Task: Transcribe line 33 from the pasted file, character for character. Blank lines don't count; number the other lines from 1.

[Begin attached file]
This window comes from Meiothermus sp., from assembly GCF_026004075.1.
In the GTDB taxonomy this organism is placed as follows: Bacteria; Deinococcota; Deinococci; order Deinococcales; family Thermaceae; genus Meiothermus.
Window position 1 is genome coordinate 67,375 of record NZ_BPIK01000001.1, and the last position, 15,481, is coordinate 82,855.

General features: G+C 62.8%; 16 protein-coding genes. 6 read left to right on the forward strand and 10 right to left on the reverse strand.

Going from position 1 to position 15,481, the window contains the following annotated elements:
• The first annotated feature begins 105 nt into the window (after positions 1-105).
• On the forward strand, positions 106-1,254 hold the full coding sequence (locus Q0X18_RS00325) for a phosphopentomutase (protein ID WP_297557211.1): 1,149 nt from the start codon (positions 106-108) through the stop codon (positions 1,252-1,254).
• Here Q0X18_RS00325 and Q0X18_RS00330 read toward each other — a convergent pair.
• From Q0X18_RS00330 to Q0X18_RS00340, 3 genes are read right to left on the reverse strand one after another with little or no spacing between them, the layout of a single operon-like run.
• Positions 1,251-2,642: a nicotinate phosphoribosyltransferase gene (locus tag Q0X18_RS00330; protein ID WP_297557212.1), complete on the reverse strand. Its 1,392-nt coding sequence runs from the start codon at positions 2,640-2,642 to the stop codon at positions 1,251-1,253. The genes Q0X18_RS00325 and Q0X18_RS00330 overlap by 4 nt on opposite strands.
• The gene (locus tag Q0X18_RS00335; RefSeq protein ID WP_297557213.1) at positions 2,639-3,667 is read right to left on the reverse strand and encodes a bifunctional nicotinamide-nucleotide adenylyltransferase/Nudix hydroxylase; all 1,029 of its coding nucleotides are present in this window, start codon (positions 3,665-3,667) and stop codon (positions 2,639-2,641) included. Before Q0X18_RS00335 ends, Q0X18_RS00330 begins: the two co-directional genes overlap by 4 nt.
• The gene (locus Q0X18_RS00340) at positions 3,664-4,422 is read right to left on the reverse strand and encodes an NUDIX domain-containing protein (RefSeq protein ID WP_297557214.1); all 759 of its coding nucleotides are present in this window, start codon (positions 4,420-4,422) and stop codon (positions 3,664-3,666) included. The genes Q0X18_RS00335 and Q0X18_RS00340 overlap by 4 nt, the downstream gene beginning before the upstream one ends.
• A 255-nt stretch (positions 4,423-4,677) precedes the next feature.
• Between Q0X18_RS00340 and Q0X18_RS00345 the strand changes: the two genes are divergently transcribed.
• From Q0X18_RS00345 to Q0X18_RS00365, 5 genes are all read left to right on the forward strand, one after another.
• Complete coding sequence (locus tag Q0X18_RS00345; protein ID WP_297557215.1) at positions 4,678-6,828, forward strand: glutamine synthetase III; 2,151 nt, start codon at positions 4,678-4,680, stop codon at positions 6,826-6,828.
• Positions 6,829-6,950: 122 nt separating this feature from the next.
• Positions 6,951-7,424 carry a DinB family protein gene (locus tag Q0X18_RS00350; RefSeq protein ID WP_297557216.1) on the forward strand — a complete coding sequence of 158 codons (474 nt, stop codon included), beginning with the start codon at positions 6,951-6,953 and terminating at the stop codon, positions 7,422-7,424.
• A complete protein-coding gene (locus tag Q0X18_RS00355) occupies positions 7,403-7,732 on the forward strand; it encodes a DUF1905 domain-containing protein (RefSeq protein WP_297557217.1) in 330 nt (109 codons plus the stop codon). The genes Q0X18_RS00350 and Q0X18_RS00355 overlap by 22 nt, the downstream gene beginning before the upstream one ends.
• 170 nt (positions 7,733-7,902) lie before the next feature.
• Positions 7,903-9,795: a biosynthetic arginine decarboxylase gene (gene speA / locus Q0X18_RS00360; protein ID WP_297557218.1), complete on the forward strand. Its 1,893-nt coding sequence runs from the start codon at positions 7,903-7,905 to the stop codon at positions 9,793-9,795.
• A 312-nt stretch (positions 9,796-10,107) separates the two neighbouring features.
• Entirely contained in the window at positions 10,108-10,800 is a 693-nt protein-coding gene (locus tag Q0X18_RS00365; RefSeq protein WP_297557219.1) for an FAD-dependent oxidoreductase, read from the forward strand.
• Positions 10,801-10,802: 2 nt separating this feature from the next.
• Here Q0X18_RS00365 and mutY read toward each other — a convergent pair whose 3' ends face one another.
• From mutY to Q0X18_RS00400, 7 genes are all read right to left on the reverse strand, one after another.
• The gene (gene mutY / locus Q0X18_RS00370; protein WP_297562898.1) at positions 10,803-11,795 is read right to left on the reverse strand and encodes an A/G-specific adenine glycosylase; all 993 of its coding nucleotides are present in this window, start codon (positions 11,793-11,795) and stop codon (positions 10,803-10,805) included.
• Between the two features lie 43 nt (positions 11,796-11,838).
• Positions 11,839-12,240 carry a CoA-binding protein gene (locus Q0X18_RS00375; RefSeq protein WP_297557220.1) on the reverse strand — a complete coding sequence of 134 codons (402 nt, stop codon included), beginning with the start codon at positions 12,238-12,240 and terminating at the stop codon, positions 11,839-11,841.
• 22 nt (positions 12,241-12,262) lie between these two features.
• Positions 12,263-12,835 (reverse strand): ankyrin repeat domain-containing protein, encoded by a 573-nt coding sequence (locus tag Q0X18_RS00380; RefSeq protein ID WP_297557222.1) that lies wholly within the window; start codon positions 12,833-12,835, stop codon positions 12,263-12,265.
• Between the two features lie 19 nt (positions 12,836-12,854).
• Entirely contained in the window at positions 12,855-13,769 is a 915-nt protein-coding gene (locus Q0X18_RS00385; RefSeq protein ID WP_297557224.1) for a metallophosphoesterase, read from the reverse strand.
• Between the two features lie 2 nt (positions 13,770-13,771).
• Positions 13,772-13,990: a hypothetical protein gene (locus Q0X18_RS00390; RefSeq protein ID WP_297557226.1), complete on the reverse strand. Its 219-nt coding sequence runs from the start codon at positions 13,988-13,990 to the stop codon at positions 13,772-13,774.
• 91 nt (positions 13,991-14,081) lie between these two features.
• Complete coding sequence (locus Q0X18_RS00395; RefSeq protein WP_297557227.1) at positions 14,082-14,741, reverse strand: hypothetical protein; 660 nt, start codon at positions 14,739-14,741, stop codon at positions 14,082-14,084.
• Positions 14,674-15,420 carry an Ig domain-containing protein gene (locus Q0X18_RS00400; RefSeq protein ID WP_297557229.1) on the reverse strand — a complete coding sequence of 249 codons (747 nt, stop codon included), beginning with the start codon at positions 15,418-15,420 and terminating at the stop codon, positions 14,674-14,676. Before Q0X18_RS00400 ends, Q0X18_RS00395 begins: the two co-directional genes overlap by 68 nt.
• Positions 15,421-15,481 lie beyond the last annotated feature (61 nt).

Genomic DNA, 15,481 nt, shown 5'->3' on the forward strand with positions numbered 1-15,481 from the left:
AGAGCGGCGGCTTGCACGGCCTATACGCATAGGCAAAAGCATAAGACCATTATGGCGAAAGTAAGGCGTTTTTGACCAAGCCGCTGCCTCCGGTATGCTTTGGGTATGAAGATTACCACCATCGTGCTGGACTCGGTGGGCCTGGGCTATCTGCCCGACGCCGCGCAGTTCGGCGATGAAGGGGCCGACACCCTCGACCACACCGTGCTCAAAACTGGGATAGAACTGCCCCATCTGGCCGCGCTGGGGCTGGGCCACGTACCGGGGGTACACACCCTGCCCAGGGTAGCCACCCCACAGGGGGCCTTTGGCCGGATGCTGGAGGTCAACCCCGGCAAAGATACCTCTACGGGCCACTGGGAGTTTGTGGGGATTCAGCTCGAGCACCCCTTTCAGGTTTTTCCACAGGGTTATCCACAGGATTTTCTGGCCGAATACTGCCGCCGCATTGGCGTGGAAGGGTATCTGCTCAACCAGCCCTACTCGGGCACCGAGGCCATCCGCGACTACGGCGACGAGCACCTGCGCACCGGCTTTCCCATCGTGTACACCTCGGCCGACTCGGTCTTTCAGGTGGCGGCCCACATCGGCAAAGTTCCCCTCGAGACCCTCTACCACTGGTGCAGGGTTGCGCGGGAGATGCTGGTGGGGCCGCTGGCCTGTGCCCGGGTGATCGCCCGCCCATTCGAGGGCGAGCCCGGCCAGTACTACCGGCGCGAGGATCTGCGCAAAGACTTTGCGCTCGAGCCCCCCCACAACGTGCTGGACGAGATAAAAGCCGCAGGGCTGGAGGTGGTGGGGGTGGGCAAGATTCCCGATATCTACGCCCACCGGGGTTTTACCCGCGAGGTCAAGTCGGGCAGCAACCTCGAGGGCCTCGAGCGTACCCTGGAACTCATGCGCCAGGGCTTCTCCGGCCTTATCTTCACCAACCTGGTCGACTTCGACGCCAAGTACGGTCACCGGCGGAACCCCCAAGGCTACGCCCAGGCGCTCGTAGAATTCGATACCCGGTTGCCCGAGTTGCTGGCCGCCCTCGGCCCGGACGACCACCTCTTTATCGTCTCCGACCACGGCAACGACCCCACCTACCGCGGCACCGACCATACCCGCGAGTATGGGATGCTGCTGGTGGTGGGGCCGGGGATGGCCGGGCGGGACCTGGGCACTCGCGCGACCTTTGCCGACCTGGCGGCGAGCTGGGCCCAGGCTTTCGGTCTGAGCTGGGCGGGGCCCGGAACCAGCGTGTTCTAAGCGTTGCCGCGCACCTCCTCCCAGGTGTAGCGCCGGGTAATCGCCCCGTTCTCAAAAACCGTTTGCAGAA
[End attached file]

• Entirely contained in the window at positions 12,855-13,769 is a 915-nt protein-coding gene (locus Q0X18_RS00385; RefSeq protein ID WP_297557224.1) for a metallophosphoesterase, read from the reverse strand.